Graham Stringer (Blackley and Broughton) (Lab): We had a debate on clauses 1 and 2 about how the CAA may change its regulatory asset base. The Minister quite reasonably said that that was up to the CAA. However, can she provide the Committee with any information about how the process of determining a regulatory asset base will change if the Bill becomes law?
Mrs Villiers: In many ways, the process will be fairly similar but the job of the CAA will be made easier and the transparency, clarity and certainty for the industry will be improved because the criteria will be based on the primary duty for which there is widespread support, rather the four, sometimes conflicting, duties in the current system.
Jim Fitzpatrick: I seek clarification on what the Minister said about Gatwick Express not being part of Gatwick’s RAB. That is extremely helpful. Gatwick is engaged with the Department in respect of the future franchise which runs all the way to Brighton at the moment. That is one of the complaints. As I mentioned on Tuesday, additional international links have recently been built from Vietnam, Hong Kong and China, and passengers coming off these aircraft regularly get to the platforms and find the trains are already very busy. Not being able to get a seat when they travel into London, with all their baggage, is not the best way for international visitors to be welcomed.
I know I am asking the Minister to crystal-ball gaze, and I certainly do not want to compromise the negotiations, but given that the franchise for the line is up for renewal next year and discussions are already taking place, would one option be a separate franchise for Gatwick to become an RAB—in line with the question from my hon. Friend the Member for Blackley and Broughton—rather than being part of an extended franchise down to the south coast?
Mrs Villiers: I fear I would incur the wrath of the Chair if I were to talk in detail about the refranchising process for the services covered by the Gatwick Express. I reassure the shadow Minister, however, that in the decisions we take on the rail franchise that serves Gatwick airport, we will always have in mind the importance of high-quality surface access to airports. It would not be appropriate for me to prejudge the decisions on the refranchising process, because they can be taken only after a consultation. We will of course be engaging not only with Gatwick and the businesses that use it, but with all the customers who are served along the line.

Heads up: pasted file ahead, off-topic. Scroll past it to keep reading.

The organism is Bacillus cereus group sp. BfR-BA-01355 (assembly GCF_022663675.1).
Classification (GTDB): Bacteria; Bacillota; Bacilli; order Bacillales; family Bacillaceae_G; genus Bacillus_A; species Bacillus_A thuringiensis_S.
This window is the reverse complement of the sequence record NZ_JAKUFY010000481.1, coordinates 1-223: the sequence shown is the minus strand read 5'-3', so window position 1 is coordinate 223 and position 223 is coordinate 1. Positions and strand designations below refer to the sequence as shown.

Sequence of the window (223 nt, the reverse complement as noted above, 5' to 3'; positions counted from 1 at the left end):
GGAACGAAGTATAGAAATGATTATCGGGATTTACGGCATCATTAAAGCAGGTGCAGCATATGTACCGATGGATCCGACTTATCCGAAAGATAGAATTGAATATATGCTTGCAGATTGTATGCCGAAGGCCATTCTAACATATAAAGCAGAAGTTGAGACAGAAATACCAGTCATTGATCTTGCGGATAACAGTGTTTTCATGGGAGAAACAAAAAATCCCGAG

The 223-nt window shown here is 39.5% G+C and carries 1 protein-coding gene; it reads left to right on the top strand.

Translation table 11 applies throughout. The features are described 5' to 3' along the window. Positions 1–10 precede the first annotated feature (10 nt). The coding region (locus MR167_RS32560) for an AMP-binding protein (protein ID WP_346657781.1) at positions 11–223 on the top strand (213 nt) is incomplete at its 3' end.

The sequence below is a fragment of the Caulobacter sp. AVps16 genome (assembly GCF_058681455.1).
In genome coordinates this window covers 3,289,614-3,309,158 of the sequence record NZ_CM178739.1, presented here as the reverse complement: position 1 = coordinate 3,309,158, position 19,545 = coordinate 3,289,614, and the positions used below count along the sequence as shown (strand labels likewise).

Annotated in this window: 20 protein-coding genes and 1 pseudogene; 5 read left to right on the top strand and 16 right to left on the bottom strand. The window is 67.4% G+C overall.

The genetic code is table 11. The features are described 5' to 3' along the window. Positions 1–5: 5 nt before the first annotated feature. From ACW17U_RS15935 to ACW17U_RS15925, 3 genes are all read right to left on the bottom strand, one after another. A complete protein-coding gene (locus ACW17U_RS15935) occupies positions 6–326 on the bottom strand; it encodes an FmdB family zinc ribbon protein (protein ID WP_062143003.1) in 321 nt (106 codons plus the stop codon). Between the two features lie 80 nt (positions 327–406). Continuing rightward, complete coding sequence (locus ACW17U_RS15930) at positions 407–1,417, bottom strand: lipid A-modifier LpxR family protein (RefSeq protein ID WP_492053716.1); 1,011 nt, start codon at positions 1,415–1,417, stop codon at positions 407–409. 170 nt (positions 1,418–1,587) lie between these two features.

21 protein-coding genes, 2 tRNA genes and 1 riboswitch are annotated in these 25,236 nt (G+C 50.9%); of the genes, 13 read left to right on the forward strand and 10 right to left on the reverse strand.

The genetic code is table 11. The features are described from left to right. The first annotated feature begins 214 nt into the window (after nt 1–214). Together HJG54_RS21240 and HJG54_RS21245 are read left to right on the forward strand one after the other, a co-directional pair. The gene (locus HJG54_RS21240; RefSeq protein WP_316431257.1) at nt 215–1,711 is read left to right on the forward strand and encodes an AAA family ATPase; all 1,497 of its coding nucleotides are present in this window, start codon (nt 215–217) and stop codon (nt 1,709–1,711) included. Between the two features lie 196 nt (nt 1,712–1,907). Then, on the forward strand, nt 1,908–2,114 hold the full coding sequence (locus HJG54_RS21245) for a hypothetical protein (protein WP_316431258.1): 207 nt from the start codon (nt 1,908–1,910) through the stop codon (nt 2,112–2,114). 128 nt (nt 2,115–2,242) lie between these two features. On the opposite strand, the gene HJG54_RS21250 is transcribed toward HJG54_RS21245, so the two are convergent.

Henry Smith: Was it not under the previous Government and the Office of the Rail Regulator that the dedicated Gatwick Express service ended and became fragmented? We need to bear in mind that the Gatwick Express has
Mrs Villiers: Changes were made in relation to the Gatwick Express a few years ago, but I still believe it is a very high-quality service. We have to appreciate that there are different interests to balance here. It is important to ensure that we have high-quality surface access to one of our most important international airports, but that line also serves some heavily used commuter services, so we need to take into account the interests of both.
Jim Fitzpatrick: I apologise for another intervention, Mrs Riordan, and I hope we are not straying from the clause. I accept that we are talking about future franchising but, as my hon. Friend the Member for Blackley and Broughton just mentioned, we discussed the RAB under clauses 1 and 2. The Minister’s helpful clarification regarding how that relates to the Gatwick Express has prompted my questions. Given that it is potentially a regulatory asset base for Gatwick airport but that the franchise is due for renegotiation next year, can the Minister give us an assurance that when the CAA’s new powers are introduced, which might not happen fully until 2014, it will be possible to amend or adjust the RAB, and that the franchise may be affected as a result of the Bill’s help for Gatwick and for international passengers?
Mrs Villiers: As I sought to reassure the Committee on the first day, the Government firmly believe that a primary duty to protect the interests of end users can embrace authorisation of investment in surface access. It would not be appropriate for me to try to prejudge the CAA’s decision about the proposed investment at Gatwick station, but the Government are on record as emphasising the importance of good-quality public transport access to our airports. That is one of the reasons why Thameslink will deliver important improvements to access at Gatwick; it is why Crossrail and HS2 in the future will deliver important improvements at Heathrow; and it is why the upgrade of the London underground will further enhance and improve access to Heathrow.